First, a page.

IgM Antibodies Specific for Epstein-Barr Virus in Infectious Mononucleosis without Heterophil AntibodiesBr Med J 1974; 4 doi: https://doi.org/10.1136/bmj.4.5936.72 (Published 12 October 1974) Cite this as: Br Med J 1974;4:72
- J. Nikoskelainen,
- J. Leikola,
- E. Klemola
IgM antibodies specific for Epstein-Barr (E.B.) virus were demonstrable in all but one out of 46 patients diagnosed as having infectious mononucleosis wihout heterophil antibodies; cytomegalovirus aetiology was excluded. In all but two cases the highest titre was found in the first sample. In 21 patients a significant decrease was seen within a few weeks. IgG antibodies to E.B. virus, mostly remaining at a constant level, were demonstrable in all cases. IgM antibodies to E.B. virus were found in only five out of 300 controls.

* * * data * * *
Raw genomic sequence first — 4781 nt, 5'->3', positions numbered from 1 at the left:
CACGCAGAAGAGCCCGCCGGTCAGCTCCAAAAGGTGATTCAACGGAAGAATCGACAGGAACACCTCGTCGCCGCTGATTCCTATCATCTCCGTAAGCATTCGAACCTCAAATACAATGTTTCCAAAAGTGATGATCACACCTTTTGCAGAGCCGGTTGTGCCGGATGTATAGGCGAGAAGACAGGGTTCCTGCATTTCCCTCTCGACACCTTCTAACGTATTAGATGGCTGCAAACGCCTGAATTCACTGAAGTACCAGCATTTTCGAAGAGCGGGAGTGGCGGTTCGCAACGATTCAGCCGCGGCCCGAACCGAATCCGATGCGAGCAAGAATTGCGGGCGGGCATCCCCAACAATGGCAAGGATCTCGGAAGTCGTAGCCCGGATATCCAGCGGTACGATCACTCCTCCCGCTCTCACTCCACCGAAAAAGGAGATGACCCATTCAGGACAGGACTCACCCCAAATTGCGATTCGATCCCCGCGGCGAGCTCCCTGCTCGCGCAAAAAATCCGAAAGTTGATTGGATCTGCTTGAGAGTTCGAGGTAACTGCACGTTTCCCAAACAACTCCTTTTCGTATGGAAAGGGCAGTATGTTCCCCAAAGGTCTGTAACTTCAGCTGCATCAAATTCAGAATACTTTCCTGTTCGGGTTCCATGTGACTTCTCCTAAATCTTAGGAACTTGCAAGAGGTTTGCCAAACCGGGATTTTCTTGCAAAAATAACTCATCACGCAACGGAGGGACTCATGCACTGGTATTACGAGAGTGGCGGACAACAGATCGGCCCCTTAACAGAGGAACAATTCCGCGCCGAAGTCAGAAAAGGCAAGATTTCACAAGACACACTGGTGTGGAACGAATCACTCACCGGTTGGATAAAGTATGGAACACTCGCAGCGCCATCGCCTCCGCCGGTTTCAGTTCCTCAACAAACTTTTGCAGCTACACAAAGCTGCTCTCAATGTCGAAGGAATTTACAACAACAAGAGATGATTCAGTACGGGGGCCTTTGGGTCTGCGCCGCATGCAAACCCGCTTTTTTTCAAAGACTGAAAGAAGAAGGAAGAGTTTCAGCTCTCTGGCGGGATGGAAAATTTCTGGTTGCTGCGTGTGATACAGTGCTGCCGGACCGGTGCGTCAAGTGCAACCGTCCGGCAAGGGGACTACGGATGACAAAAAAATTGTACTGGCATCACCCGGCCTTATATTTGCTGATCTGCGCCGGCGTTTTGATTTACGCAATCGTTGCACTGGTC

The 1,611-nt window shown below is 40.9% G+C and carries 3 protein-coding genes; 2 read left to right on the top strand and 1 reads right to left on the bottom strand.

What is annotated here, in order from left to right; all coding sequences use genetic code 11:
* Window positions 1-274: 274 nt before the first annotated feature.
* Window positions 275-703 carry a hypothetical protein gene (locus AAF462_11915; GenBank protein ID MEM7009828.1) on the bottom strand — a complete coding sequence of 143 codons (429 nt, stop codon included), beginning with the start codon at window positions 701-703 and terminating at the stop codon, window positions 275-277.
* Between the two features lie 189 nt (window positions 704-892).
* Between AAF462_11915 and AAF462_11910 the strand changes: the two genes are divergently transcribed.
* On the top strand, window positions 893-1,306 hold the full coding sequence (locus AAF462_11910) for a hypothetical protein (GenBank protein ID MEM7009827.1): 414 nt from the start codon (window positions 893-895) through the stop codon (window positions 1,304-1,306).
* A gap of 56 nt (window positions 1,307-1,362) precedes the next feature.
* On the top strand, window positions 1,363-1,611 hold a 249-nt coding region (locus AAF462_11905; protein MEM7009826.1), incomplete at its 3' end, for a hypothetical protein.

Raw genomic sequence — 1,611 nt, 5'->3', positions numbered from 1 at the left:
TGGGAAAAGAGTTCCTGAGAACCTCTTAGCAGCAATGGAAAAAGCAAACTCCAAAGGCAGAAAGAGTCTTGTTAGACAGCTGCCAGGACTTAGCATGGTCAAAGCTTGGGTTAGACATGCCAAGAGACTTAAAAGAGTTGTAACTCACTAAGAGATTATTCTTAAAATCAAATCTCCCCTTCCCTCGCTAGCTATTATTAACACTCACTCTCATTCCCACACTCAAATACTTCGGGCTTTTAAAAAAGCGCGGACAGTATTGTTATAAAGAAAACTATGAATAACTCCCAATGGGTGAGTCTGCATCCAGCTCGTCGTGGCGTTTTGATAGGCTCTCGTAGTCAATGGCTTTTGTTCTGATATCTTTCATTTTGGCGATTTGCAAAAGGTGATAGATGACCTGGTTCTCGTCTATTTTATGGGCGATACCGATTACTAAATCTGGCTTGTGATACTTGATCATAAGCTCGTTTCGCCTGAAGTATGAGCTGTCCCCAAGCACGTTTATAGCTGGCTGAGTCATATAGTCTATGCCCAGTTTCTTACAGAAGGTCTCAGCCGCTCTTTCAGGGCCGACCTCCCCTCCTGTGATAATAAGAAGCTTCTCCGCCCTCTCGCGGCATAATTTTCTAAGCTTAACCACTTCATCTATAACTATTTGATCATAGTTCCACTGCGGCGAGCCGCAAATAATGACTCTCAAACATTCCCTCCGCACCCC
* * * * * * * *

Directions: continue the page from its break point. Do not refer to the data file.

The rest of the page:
The results suggest that in a disease similar to infectious mononucleosis without heterophil antibodies testing of transient E.B. virus-specific IgM antibodies makes a rapid aetiological diagnosis possible and that in clinically well-defined cases viruses other than E.B. virus and cytomegalovirus are unlikely to be causal agents.